* Death rate from overdoses tripled over 15 years
* Abuse of prescription painkillers a factor
* Risk of death substantially higher for homeless adults
By Scott Malone
BOSTON, Jan 14 (Reuters) - Overdoses of drugs, particularly
prescription painkillers and heroin, have overtaken AIDS to
become the leading cause of death of homeless adults, according
to a study of homeless residents of Boston released on Monday.
The finding came from a five-year study of homeless adults
who received treatment from the Boston Health Care for the
Homeless Program, though its broad conclusions apply to homeless
populations in many urban parts of the United States, the
study's author and homeless advocates said.
The tripling in the rate of death by drug overdose reflects
an overall rise in pain-killer abuse, said Dr. Travis Baggett of
Massachusetts General Hospital, the lead author of the study, to
be published next month in the journal JAMA Internal Medicine.
"This trend is happening across the country, in non-homeless
populations too," Baggett said. "Homeless people tend to
experience in a magnified way the health issues that are going
on the general population."
The study, which tracked 28,033 homeless adults from 2003
through 2008, found that of the 17 percent who died during the
study period died of drug overdoses while 6 percent died of
causes related to HIV, the virus that causes AIDS.
That is a rough reversal of the trend found in a similar
study 15 years earlier, when 6 percent of deaths were due to
drug overdose and 18 percent due to AIDS.
After the drug overdoses, the second- and third-leading
causes of death in the most recent study were cancer, which
accounted each for about 16 percent of the deaths.
Homeless people are significantly more likely to die in a
given year than their peers in the rest of the population, with
those aged 25 to 44 nine times more likely, and those aged 45 to
64 four-and-a-half times more likely to die.
The decline in AIDS-related deaths reflected an overall
decline in infection rates, as well as improvement in care and
services for patients since the prior study, which was conducted
during the peak years of the U.S. AIDS epidemic.
The study looked at a small slice of the roughly 2.3 million
to 3.5 million Americans who go through a period of homelessness
each year, according to data from the Urban Institute.
While drug abuse is not an uncommon problem among homeless
people, the drugs most commonly used vary by region. Heroin and
opiate painkillers are the most available and most used drugs
along the coasts, while methamphetamine is more common through
the middle of the country and prescription painkillers tend to
be abused around large military bases, said Neil Donovan,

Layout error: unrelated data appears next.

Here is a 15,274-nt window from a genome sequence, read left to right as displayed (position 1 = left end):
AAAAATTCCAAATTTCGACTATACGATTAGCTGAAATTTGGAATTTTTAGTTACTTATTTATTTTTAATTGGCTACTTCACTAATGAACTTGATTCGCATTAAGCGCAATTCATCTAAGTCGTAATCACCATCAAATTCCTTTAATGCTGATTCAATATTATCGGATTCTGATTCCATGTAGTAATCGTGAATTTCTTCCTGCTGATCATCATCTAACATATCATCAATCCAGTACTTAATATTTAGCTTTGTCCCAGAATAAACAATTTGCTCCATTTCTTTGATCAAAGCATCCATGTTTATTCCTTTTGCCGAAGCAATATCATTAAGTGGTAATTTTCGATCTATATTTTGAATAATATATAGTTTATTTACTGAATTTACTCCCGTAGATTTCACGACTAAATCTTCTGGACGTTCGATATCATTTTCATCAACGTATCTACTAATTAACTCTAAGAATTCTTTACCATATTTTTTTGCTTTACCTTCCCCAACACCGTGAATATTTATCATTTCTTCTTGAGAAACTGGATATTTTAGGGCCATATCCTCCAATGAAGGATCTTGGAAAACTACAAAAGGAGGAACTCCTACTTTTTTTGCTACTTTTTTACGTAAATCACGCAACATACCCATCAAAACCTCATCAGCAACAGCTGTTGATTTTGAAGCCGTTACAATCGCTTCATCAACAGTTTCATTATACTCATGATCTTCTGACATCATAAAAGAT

executive director for the National Coalition for the Homeless.
"Fifteen years ago we were talking about homeless people
drinking Listerine and that being a leading indicator, and now
it's Oxycontin and heroin and it's a very different reality,"
said Donovan, whose group was not involved in the study.
Prescription painkiller abuse is somewhat more common in
Boston than other cities due to the high concentration of
hospitals and doctors, which make it easier for users to gain
access to the drugs, he said.
CHANGES IN TREATMENT
The rise in deaths related to drug overdoses prompted the
Boston Health Care for the Homeless Program to change the way it
approaches care, said Dr. Jessie Gaeta, the group's medical
"We have to become expert in integrating addiction services
into the rest of medical care," Gaeta said. "We have decided to
take a very thoughtful and critical look at the way that we
prescribe these opiods."
The nonprofit group is considering changes including
reducing the overall amount of painkillers it prescribes and
providing patients with another drug, naloxone, which can be
used as an antidote to overdose, Gaeta said.
Chronic pain, related to causes ranging from cancer to
arthritis, is a common problem among the homeless and the groups
doctors continue to prescribe painkillers to some of their
regular patients, Gaeta said. They have stepped up their efforts
to counsel those patients on properly using their drugs and also
how to protect them from being stolen.
The relationship between homelessness and drug abuse is a
self-reinforcing one, advocates noted. Drug abuse can increase
the odds of a person becoming homeless, by making it more likely
that they lose a job or fall out with family members, and also
makes it harder for the homeless to find shelter as some
agencies will not house drug users.
"It's easier to be clean and sober in a bed than on the
streets," said Donovan.
(Reporting By Scott Malone; editing by Sofina Mirza-Reid)